Siirry sisältöön

Dealing with Gender

Delphine Thomas / 24.4.2024

In the comprehensive thesis "Dealing with Gender A Study of Gender-inclusive Choices when Interpreting from French Sign Language (LSF) into French" the primary objective is to undertake a thorough exploration of the nuanced utilization of gender-inclusive language during the interpretation process from LSF into the target language, providing insight into linguistic inclusivity within interpretation.

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Within the French context, while the existing literature reports that gender is very present and binary in the French language (Abbou, 2022), it seems that LSF only conveys a few gender markers. Since the paradigm of gender as a spectrum is gaining momentum in France (Viennot, 2014), inclusive language has been increasingly used in various contexts (Abbou, 2022, Viennot, 2014).

In this research, four hearing interpreters were individually asked to complete two interpreting tasks: one mainstream source-text video and one with a feminist angle. Their preferences were categorised using Lami’s categorisation of gender-inclusive strategies in French (2022). A think-aloud protocol allowed participants to identify potentially challenging gender issues, reflect on them, and cite other strategies they could have used, or could use in daily work situations. During the final phase, semi-directed interviews gave participants the opportunity to share more thoughts about their decision making. This potentially feminist interpreting practice was then explored regarding to its compatibility with the interpreters’ role.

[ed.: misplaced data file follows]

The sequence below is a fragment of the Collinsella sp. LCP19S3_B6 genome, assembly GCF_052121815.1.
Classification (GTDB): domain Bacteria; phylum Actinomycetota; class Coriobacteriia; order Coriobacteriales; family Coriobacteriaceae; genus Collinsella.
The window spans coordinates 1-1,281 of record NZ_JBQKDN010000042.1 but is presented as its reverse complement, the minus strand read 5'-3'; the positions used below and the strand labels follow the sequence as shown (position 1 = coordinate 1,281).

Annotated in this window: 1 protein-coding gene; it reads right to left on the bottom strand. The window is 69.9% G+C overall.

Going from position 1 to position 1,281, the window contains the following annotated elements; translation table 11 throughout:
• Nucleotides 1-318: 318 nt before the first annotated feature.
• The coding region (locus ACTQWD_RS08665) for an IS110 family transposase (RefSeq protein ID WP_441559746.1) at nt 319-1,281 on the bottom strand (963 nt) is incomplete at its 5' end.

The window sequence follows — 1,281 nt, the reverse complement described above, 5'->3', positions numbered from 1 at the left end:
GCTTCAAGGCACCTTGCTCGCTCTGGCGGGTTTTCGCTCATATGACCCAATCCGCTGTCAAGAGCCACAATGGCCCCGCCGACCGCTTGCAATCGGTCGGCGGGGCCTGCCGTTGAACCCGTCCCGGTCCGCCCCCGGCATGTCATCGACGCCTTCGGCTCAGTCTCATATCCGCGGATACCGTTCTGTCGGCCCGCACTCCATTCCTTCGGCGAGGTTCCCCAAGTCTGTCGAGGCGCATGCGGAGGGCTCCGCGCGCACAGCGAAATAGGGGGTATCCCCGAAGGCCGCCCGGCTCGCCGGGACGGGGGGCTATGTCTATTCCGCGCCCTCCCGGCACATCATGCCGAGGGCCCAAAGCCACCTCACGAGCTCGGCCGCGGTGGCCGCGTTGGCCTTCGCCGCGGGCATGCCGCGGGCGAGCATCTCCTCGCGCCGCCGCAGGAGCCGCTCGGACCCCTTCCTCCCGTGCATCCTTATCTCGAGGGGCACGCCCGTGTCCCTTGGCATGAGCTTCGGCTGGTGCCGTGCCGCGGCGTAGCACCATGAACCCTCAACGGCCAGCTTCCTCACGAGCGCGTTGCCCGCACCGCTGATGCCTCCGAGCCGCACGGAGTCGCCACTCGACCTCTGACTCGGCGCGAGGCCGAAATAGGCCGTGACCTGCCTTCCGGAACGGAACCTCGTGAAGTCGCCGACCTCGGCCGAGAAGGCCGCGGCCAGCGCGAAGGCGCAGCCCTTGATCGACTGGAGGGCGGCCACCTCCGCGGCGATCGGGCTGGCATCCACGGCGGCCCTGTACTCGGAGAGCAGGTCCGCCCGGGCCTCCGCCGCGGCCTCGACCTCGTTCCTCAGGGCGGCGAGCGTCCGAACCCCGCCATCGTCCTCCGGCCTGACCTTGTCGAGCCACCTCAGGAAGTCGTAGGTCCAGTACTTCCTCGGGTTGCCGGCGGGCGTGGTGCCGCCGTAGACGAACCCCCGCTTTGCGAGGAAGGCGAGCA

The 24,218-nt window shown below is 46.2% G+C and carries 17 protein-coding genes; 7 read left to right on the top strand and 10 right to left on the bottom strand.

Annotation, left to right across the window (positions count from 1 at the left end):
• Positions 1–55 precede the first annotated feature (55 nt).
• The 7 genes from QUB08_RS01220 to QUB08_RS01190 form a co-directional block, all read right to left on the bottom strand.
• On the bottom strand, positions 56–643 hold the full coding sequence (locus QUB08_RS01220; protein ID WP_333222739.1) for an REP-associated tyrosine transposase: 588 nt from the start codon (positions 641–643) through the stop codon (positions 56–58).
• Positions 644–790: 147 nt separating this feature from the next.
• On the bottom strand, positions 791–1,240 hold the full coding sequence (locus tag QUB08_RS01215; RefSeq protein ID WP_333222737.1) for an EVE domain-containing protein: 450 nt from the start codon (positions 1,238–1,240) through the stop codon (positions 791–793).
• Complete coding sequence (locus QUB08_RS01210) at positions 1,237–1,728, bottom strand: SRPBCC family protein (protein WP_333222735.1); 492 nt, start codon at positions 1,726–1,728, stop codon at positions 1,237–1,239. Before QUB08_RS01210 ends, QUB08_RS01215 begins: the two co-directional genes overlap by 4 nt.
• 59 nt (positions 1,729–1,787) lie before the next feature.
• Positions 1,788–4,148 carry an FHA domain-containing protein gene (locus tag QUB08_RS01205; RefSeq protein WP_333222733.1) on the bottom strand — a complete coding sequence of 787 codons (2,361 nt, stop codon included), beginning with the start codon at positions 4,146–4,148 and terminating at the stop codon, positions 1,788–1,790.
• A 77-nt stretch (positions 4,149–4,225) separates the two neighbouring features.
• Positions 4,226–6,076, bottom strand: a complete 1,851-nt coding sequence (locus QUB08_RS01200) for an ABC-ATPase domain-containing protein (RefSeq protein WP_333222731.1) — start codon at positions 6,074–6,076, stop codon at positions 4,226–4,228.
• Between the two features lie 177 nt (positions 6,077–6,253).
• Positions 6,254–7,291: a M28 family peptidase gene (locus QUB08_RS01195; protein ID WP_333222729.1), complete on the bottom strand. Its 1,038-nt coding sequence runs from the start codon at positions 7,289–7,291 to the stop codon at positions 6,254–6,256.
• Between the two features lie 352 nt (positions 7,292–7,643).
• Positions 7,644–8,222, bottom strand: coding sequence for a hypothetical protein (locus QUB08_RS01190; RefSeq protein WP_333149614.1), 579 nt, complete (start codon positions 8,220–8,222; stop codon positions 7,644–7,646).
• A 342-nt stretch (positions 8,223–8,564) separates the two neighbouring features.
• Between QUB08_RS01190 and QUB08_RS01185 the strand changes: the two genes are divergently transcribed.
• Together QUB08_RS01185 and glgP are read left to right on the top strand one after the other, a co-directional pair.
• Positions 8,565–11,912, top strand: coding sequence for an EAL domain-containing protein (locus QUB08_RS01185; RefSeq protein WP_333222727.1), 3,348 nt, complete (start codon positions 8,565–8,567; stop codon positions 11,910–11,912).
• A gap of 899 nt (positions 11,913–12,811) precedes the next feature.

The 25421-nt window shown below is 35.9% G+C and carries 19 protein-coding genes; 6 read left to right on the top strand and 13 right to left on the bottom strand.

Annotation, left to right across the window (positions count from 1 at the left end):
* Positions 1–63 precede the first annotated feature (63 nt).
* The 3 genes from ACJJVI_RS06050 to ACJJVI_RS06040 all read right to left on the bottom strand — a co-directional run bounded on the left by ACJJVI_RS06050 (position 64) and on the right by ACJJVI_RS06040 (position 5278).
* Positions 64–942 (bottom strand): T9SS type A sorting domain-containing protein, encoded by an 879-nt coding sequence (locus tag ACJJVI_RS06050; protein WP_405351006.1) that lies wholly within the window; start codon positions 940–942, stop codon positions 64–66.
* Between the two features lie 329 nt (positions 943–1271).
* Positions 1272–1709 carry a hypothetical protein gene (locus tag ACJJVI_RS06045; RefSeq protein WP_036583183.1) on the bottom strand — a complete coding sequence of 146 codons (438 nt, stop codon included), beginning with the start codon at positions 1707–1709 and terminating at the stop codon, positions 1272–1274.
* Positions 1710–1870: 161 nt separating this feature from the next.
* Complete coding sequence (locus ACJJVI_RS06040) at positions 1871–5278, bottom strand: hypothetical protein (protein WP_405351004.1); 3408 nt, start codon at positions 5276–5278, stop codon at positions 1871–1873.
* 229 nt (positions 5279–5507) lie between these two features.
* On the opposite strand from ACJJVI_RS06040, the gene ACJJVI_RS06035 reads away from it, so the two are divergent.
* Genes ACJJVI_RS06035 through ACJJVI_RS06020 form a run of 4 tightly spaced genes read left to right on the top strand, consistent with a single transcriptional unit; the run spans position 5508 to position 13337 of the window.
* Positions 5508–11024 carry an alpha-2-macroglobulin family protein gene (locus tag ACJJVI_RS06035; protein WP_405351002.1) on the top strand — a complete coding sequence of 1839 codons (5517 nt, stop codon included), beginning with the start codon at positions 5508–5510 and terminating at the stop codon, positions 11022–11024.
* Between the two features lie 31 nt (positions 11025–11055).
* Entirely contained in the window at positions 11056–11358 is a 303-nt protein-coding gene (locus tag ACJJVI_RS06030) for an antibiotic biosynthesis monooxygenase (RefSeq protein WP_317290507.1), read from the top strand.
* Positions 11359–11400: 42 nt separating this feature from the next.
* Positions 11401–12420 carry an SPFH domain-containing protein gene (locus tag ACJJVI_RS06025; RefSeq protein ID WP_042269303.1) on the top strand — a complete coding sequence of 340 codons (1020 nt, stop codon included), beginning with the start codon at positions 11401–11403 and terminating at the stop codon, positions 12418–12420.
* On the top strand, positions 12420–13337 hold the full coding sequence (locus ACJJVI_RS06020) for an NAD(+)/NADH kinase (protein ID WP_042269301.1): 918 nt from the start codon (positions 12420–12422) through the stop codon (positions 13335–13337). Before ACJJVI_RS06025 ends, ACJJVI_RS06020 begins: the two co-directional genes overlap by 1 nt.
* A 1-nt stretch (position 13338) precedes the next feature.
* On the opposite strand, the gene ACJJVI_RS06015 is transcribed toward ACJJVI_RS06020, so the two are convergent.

Results suggest that the inclusiveness of LSF may encourage interpreters to prefer gender-neutral forms like epicene words, collective terms or impersonal phrases in French over word-pairs or neologisms. According to participants, the latter strategies could make women or even the (sensitive) question of gender in general too visible compared to how it was initially conveyed in the source-text. Differences analysed between the mainstream and the feminist target text could indicate a variety based on the existing source-text gender-inclusive strategies rather than on the positionality of the deaf presenter, the context of discourse, or even the interpreter’s positionality. However, participants say that collaboration with deaf signers influences their decision. Hence, this research advocates for a greater collaboration concerning gender issues, enhancing the shared agency between interpreters and the deaf people they embody when working in that language direction. Additionally, the current language evolution has an essential role on participants’ decision-making process.

In conclusion, interpreters seem to navigate between a feminist ideology, the current evolution of language, a shared agency, the perception of their role and their ethical values, including the notion of neutrality, which appeared to be outdated in the code of ethics.

The thesis can be accessed on the Theseus database.